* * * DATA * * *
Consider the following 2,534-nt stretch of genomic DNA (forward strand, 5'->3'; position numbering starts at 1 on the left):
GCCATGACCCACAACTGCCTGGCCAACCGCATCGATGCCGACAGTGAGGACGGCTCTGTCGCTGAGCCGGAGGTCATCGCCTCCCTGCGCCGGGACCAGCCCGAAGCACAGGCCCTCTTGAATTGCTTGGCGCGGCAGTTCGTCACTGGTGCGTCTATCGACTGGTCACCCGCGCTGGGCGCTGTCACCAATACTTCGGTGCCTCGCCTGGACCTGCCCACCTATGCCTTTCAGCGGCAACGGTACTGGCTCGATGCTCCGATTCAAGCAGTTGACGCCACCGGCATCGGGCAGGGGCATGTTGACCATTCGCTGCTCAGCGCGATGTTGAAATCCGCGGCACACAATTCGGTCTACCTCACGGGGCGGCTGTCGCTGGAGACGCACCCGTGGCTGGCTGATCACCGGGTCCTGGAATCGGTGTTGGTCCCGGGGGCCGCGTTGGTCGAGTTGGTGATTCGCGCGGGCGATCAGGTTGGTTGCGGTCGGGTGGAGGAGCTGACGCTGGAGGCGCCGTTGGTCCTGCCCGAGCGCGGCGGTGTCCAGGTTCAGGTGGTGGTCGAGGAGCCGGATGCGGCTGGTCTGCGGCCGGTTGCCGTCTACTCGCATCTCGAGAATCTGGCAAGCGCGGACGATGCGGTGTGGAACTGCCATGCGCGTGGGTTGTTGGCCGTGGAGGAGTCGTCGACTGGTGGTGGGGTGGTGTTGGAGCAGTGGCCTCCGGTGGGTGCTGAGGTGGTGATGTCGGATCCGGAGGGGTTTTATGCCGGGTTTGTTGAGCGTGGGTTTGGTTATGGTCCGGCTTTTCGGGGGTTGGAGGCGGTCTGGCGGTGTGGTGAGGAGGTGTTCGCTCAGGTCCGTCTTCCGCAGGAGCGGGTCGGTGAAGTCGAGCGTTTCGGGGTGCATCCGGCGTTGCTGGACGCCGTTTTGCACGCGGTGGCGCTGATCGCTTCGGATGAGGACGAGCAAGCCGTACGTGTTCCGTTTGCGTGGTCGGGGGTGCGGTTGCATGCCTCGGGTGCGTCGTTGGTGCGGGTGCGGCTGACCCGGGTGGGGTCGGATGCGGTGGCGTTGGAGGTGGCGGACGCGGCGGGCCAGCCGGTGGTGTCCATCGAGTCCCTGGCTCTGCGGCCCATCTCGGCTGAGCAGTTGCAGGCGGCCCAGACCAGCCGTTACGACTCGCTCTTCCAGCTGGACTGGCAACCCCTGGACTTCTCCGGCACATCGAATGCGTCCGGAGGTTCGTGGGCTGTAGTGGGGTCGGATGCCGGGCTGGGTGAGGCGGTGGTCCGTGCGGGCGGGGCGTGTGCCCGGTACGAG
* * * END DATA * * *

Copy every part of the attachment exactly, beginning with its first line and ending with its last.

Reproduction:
Consider the following 2,534-nt stretch of genomic DNA (forward strand, 5'->3'; position numbering starts at 1 on the left):
GCCATGACCCACAACTGCCTGGCCAACCGCATCGATGCCGACAGTGAGGACGGCTCTGTCGCTGAGCCGGAGGTCATCGCCTCCCTGCGCCGGGACCAGCCCGAAGCACAGGCCCTCTTGAATTGCTTGGCGCGGCAGTTCGTCACTGGTGCGTCTATCGACTGGTCACCCGCGCTGGGCGCTGTCACCAATACTTCGGTGCCTCGCCTGGACCTGCCCACCTATGCCTTTCAGCGGCAACGGTACTGGCTCGATGCTCCGATTCAAGCAGTTGACGCCACCGGCATCGGGCAGGGGCATGTTGACCATTCGCTGCTCAGCGCGATGTTGAAATCCGCGGCACACAATTCGGTCTACCTCACGGGGCGGCTGTCGCTGGAGACGCACCCGTGGCTGGCTGATCACCGGGTCCTGGAATCGGTGTTGGTCCCGGGGGCCGCGTTGGTCGAGTTGGTGATTCGCGCGGGCGATCAGGTTGGTTGCGGTCGGGTGGAGGAGCTGACGCTGGAGGCGCCGTTGGTCCTGCCCGAGCGCGGCGGTGTCCAGGTTCAGGTGGTGGTCGAGGAGCCGGATGCGGCTGGTCTGCGGCCGGTTGCCGTCTACTCGCATCTCGAGAATCTGGCAAGCGCGGACGATGCGGTGTGGAACTGCCATGCGCGTGGGTTGTTGGCCGTGGAGGAGTCGTCGACTGGTGGTGGGGTGGTGTTGGAGCAGTGGCCTCCGGTGGGTGCTGAGGTGGTGATGTCGGATCCGGAGGGGTTTTATGCCGGGTTTGTTGAGCGTGGGTTTGGTTATGGTCCGGCTTTTCGGGGGTTGGAGGCGGTCTGGCGGTGTGGTGAGGAGGTGTTCGCTCAGGTCCGTCTTCCGCAGGAGCGGGTCGGTGAAGTCGAGCGTTTCGGGGTGCATCCGGCGTTGCTGGACGCCGTTTTGCACGCGGTGGCGCTGATCGCTTCGGATGAGGACGAGCAAGCCGTACGTGTTCCGTTTGCGTGGTCGGGGGTGCGGTTGCATGCCTCGGGTGCGTCGTTGGTGCGGGTGCGGCTGACCCGGGTGGGGTCGGATGCGGTGGCGTTGGAGGTGGCGGACGCGGCGGGCCAGCCGGTGGTGTCCATCGAGTCCCTGGCTCTGCGGCCCATCTCGGCTGAGCAGTTGCAGGCGGCCCAGACCAGCCGTTACGACTCGCTCTTCCAGCTGGACTGGCAACCCCTGGACTTCTCCGGCACATCGAATGCGTCCGGAGGTTCGTGGGCTGTAGTGGGGTCGGATGCCGGGCTGGGTGAGGCGGTGGTCCGTGCGGGCGGGGCGTGTGCCCGGTACGAG